Duke Ai asked which wood should be used for the altar pole of the land god. Zai Yu replied: “The Xia used pine; the Yin used cypress; the Zhou used chestnut. It’s said that they wanted it to make people tremble with fear.” When Confucius heard of this, he said: “What’s done is done; no need to dredge up the past; let bygones be bygones.” (1) (2)

When someone does something dumb like Zai Yu here, it’s best to move on and forget that it ever happened. What’s done is done. There’s no point in upsetting yourself by bringing up the past. Continue reading Leadership lessons from Confucius: what’s done is done

Leadership lessons from Confucius: on integrity

Temple of Yan Hui: integrity

哀公問曰:「何為則民服?」孔子對曰:「舉直錯諸枉,則民服;舉枉錯諸直,則民不服。」
Duke Ai asked: “What should I do to win the support of the people?” Confucius replied: “Promote the upright and place them above the crooked, and the people will support you. Promote the crooked and place them above the upright, and the people will not support you.” (1) (2)

What criteria do you use to select people for leadership positions in your organization? Talent is critical of course. So too is a strong track record of delivering results. Excellent interpersonal and communication skills are also vital. The list is endless. Continue reading Leadership lessons from Confucius: on integrity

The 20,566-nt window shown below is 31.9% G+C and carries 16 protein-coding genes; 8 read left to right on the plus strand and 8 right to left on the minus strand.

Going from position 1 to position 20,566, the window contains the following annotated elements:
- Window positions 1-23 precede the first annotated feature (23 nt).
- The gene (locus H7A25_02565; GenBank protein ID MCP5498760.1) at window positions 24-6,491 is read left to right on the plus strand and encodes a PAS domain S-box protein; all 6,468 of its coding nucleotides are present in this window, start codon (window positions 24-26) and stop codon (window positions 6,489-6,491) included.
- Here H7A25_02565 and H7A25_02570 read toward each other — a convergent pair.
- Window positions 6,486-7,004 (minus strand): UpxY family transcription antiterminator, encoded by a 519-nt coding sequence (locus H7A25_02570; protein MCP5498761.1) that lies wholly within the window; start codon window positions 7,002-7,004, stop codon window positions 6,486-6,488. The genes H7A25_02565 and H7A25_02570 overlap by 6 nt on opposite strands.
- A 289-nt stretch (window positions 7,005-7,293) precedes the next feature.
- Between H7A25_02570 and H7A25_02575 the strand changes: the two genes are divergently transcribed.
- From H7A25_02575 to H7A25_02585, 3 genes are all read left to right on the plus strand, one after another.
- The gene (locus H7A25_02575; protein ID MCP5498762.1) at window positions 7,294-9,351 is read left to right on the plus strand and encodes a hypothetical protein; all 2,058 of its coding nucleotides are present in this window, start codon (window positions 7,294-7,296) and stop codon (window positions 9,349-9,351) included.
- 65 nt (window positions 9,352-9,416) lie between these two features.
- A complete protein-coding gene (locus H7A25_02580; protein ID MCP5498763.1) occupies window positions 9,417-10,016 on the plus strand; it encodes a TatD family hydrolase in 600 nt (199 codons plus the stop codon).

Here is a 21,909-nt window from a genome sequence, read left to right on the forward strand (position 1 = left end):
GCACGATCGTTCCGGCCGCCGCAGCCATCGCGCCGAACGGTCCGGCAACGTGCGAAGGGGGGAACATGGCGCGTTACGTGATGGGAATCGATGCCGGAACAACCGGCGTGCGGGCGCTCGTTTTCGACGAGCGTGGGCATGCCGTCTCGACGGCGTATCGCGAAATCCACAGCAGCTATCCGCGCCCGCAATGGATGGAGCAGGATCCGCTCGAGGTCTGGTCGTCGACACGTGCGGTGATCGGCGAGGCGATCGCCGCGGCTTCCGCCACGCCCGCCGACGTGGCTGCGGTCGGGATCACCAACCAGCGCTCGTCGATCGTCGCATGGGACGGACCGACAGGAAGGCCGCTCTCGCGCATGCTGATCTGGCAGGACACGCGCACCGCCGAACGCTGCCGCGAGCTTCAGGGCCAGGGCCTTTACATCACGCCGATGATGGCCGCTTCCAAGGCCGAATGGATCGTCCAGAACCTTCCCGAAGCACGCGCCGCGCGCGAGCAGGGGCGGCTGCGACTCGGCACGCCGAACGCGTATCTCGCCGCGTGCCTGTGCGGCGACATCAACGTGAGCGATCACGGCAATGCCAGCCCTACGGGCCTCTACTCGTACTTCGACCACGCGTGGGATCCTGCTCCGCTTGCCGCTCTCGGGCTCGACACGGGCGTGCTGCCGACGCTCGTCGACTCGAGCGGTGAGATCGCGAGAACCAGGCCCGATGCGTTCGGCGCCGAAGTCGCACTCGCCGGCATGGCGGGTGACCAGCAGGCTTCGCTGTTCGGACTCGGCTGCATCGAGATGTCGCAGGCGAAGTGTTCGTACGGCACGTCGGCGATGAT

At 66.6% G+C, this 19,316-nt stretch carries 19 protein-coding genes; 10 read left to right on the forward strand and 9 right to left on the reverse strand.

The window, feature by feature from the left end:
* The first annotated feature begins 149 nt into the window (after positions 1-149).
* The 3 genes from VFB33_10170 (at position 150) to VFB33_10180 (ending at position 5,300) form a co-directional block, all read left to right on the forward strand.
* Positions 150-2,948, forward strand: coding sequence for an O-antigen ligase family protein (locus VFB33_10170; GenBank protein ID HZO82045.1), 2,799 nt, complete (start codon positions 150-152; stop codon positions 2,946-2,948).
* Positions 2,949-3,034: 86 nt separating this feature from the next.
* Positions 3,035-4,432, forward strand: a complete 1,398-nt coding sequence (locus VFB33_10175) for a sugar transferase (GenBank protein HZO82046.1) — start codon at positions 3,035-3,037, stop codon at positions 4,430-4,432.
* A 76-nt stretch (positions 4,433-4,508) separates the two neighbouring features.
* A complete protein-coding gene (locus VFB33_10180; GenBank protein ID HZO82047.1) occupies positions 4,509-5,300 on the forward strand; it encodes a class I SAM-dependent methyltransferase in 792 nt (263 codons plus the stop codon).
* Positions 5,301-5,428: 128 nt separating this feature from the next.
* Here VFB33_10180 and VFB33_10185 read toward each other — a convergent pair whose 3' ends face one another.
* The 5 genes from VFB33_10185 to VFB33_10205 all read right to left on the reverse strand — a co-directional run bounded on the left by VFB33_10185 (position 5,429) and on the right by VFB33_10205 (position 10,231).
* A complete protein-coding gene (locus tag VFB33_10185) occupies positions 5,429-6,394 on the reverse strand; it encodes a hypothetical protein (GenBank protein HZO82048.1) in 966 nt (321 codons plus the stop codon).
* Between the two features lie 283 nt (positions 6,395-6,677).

A repeated question

季康子問:「弟子孰為好學?」孔子對曰:「有顏回者好學,不幸短命死矣!今也則亡。」
Ji Kangzi asked: “Which of your disciples loves learning?” Confucius replied: “There was Yan Hui who loved learning. Unfortunately, his life was cut short and he died. Now there is no one who loves learning as much as he did.”

This is almost a carbon copy of Chapter III of Book 6 of the Analects. The only differences are that it is Ji Kangzi, not Duke Ai, who pops the same question, and Confucius’s response is a little shorter:  Continue reading A repeated question